Robert Frank’s “Untitled: Portait of Robert Motherwell” by Kathryn Solomon

Robert Frank’s photograph, Untitled: Portrait of Robert Motherwell depicts the Abstract Expressionist artist seated with a book and a cigarette in front of one of his paintings. Frank is famous for his iconic images of The Americans, a photobook that shows the lives of Americans often in a controversial, complex, and nuanced light. This photograph does something different in the way Frank’s portrait of Motherwell is positioned outside the social context in which Frank often places his subjects.  This image is about the artist, the painting, and the image itself. This image frames the Motherwell and his abstract painting so that they are intricately involved both literally and figuratively, a feat that actively involves the viewer in the photograph.

Image

Abstract Expressionism was a movement grounded in personal freedom and exploration in the wake of World War II at a time when much of the world was tormented by communism, fascism, and totalitarianism. The use of large canvases, bold brushstrokes, and the materiality of the paint itself all contributed to a kind of sublimity that freed both artist and viewer from the confines of realism.  Frank’s decision to combine abstraction with the stark realism of photography contributes to the impact of the image on the viewer and the aesthetic connection between Motherwell and the canvas.

The image of Motherwell next to his painting frames the artist as an intellectual. If the title of the work was not known, it would be reasonable to think Motherwell was just a man sitting in front of an abstract canvas. Artists are most commonly depicted with a tool of their craft, perhaps a brush or a palate, but Frank frames Motherwell in a way that shows his intellect and other interests, as a man of culture and society. In this photograph, Frank allows the viewer to put a hand and a face to the paint that covers the canvas. An Abstract Expressionist’s work is a piece of his or her soul and psyche, and the experience of seeing the soul and psyche of the artist in the paint and the artist in the flesh is a unique one.  Frank literally frames Motherwell in a way in which curves of his shoulders, the wrinkles in his tie, and the apples of his cheeks seem to mimic, and even flow with, the lines of the paintings. Frank’s combination of the frame of the photograph with frames created by his composition truly blend artist, painting, viewer, and photographer into one entity and render an unusually complete, and uniquely framed, picture.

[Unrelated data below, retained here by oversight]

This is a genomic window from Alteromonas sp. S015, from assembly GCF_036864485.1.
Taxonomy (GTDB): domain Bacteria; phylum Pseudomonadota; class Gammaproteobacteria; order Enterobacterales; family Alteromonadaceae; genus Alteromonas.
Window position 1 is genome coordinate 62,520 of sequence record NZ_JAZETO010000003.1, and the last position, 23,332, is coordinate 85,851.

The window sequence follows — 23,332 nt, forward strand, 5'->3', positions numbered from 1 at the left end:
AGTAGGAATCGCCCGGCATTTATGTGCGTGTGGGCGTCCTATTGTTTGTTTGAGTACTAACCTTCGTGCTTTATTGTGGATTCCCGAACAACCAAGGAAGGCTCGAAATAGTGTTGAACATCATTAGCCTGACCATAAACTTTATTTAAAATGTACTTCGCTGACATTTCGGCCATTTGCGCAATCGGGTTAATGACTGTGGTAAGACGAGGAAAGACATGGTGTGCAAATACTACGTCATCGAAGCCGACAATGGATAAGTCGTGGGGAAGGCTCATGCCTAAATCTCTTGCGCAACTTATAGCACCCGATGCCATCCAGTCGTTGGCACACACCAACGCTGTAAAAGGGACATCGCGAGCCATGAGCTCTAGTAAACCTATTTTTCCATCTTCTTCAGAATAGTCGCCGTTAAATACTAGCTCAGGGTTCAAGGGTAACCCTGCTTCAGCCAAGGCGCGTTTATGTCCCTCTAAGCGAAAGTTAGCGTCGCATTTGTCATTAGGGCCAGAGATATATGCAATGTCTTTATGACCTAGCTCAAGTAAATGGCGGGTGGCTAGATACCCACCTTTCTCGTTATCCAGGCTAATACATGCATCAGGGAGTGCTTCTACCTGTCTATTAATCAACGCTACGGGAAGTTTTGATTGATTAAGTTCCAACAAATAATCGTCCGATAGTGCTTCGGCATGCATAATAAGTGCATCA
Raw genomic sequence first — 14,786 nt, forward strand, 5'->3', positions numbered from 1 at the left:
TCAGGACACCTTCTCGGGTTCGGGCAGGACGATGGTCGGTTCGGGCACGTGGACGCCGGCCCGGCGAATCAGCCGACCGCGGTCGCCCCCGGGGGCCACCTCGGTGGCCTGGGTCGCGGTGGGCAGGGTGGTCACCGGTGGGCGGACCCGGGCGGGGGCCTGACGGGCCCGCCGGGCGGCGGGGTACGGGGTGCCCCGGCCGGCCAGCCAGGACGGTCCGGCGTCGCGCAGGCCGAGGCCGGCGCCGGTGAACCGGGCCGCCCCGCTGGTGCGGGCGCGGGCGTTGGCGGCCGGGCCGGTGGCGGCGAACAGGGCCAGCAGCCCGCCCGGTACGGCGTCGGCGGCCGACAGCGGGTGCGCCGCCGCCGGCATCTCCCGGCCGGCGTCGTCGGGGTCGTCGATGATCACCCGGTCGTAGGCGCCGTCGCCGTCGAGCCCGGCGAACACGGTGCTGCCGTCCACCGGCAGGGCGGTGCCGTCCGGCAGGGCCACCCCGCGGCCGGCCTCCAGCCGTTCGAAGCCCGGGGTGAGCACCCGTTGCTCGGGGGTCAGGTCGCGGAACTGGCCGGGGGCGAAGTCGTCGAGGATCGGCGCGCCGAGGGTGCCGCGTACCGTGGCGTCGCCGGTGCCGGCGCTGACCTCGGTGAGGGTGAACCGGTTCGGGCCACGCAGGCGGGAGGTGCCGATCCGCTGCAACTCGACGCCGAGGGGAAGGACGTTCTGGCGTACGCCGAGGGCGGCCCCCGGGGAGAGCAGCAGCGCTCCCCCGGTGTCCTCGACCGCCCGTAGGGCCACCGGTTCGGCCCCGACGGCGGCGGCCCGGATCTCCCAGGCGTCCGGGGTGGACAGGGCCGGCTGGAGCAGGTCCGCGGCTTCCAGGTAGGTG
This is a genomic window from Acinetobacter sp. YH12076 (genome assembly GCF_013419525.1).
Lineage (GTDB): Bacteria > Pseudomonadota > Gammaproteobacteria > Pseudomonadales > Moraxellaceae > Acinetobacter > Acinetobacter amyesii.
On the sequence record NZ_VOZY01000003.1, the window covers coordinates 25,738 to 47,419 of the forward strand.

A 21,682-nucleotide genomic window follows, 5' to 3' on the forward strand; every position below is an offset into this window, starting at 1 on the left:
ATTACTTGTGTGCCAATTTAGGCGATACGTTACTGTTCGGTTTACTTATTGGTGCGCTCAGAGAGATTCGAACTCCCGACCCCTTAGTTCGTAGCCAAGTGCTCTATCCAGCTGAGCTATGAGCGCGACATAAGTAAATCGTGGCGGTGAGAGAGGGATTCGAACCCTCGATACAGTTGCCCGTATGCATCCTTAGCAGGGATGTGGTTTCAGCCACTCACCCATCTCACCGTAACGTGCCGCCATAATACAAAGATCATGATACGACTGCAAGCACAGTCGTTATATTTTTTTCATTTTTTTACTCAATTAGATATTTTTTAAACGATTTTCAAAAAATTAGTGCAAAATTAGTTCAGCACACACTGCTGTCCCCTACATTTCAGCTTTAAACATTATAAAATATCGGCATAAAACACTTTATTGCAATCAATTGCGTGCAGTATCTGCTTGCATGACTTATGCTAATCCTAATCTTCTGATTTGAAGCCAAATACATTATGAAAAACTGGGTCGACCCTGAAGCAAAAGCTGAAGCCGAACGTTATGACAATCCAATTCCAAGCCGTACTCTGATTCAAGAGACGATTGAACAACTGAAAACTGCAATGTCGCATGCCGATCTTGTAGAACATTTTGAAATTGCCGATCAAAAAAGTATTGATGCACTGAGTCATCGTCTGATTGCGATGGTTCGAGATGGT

“R. Frank” is seen signed on the bottom right of the photograph, which, one could argue, makes this a work of art rather than simply a documentary photograph. Curiously, the bottom right of Motherwell’s painting, the location of many artists’ signatures, is not signed. This phenomenon delivers the image of artist and artwork entirely Frankian. By framing the artist and his unframed work within the frame of the photograph, the viewer unavoidably thinks of Frank and his work to create this image. The lens of the camera and the frame of Frank’s shot feel as if they could be in the viewers hands, which essentially places the viewer in the role of the photographer, further tying the intricate bonds between artist, subject, and viewer with the materiality of both the paint on the canvas and the glossy photo before our eyes.

Frank’s image urges the viewer to think about art itself, especially its materiality and the labor involved in its creation. Untitled: Portrait of Robert Motherwell uses the photographic frame to encapsulate the power of an image by framing an artist with his work and visually connecting them in an organized and structured way. The viewer’s awareness of the tie between painter and painting and photographer and photograph manifests itself as a deeper involvement with the image for that viewer. The multiple and distinctive frames of Frank’s work put a metaphysical camera into the viewer’s hands and lend a kind of self-awareness to the viewer that few images are able to accomplish. 

By Kathryn Solomon, HAMS Vice PresidentClass of 2014

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